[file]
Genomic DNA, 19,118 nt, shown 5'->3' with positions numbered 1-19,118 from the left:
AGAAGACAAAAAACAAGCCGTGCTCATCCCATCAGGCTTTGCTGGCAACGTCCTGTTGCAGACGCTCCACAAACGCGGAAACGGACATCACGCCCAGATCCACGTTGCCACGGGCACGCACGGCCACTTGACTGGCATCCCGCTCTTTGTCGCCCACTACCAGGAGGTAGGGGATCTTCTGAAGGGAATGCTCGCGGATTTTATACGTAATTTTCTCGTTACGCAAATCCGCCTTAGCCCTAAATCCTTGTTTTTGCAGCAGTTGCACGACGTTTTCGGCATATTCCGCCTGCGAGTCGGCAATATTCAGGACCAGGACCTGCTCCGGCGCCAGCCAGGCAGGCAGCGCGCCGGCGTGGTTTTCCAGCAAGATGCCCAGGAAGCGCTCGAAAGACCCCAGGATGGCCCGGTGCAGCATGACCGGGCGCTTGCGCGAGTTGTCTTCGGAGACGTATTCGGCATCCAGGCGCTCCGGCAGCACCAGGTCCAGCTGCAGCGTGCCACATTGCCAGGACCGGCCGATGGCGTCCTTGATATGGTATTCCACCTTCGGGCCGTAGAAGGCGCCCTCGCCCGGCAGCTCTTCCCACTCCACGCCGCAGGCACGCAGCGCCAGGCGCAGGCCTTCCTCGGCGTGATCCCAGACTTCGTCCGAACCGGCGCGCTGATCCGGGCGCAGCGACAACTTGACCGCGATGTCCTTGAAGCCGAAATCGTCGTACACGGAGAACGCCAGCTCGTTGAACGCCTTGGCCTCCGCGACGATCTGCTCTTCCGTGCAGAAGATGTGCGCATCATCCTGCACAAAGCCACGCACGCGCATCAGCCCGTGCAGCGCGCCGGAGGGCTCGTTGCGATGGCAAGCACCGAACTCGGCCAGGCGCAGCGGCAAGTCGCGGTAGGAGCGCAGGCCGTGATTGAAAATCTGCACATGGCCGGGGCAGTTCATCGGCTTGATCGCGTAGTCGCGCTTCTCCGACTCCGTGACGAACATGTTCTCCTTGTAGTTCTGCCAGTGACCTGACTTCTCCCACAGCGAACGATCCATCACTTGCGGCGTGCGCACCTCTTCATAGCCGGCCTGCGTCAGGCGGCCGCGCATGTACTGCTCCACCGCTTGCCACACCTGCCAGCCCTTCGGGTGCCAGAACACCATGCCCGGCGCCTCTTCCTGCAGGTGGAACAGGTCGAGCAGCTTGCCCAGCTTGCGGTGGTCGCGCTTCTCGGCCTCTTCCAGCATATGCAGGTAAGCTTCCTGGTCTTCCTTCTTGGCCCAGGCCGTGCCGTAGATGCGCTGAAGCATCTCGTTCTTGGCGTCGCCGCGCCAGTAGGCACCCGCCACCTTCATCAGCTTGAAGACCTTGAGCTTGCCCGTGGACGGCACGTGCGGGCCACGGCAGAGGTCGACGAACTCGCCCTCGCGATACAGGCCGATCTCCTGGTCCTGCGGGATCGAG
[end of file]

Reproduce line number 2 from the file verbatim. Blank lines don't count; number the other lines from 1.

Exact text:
AGAAGACAAAAAACAAGCCGTGCTCATCCCATCAGGCTTTGCTGGCAACGTCCTGTTGCAGACGCTCCACAAACGCGGAAACGGACATCACGCCCAGATCCACGTTGCCACGGGCACGCACGGCCACTTGACTGGCATCCCGCTCTTTGTCGCCCACTACCAGGAGGTAGGGGATCTTCTGAAGGGAATGCTCGCGGATTTTATACGTAATTTTCTCGTTACGCAAATCCGCCTTAGCCCTAAATCCTTGTTTTTGCAGCAGTTGCACGACGTTTTCGGCATATTCCGCCTGCGAGTCGGCAATATTCAGGACCAGGACCTGCTCCGGCGCCAGCCAGGCAGGCAGCGCGCCGGCGTGGTTTTCCAGCAAGATGCCCAGGAAGCGCTCGAAAGACCCCAGGATGGCCCGGTGCAGCATGACCGGGCGCTTGCGCGAGTTGTCTTCGGAGACGTATTCGGCATCCAGGCGCTCCGGCAGCACCAGGTCCAGCTGCAGCGTGCCACATTGCCAGGACCGGCCGATGGCGTCCTTGATATGGTATTCCACCTTCGGGCCGTAGAAGGCGCCCTCGCCCGGCAGCTCTTCCCACTCCACGCCGCAGGCACGCAGCGCCAGGCGCAGGCCTTCCTCGGCGTGATCCCAGACTTCGTCCGAACCGGCGCGCTGATCCGGGCGCAGCGACAACTTGACCGCGATGTCCTTGAAGCCGAAATCGTCGTACACGGAGAACGCCAGCTCGTTGAACGCCTTGGCCTCCGCGACGATCTGCTCTTCCGTGCAGAAGATGTGCGCATCATCCTGCACAAAGCCACGCACGCGCATCAGCCCGTGCAGCGCGCCGGAGGGCTCGTTGCGATGGCAAGCACCGAACTCGGCCAGGCGCAGCGGCAAGTCGCGGTAGGAGCGCAGGCCGTGATTGAAAATCTGCACATGGCCGGGGCAGTTCATCGGCTTGATCGCGTAGTCGCGCTTCTCCGACTCCGTGACGAACATGTTCTCCTTGTAGTTCTGCCAGTGACCTGACTTCTCCCACAGCGAACGATCCATCACTTGCGGCGTGCGCACCTCTTCATAGCCGGCCTGCGTCAGGCGGCCGCGCATGTACTGCTCCACCGCTTGCCACACCTGCCAGCCCTTCGGGTGCCAGAACACCATGCCCGGCGCCTCTTCCTGCAGGTGGAACAGGTCGAGCAGCTTGCCCAGCTTGCGGTGGTCGCGCTTCTCGGCCTCTTCCAGCATATGCAGGTAAGCTTCCTGGTCTTCCTTCTTGGCCCAGGCCGTGCCGTAGATGCGCTGAAGCATCTCGTTCTTGGCGTCGCCGCGCCAGTAGGCACCCGCCACCTTCATCAGCTTGAAGACCTTGAGCTTGCCCGTGGACGGCACGTGCGGGCCACGGCAGAGGTCGACGAACTCGCCCTCGCGATACAGGCCGATCTCCTGGTCCTGCGGGATCGAG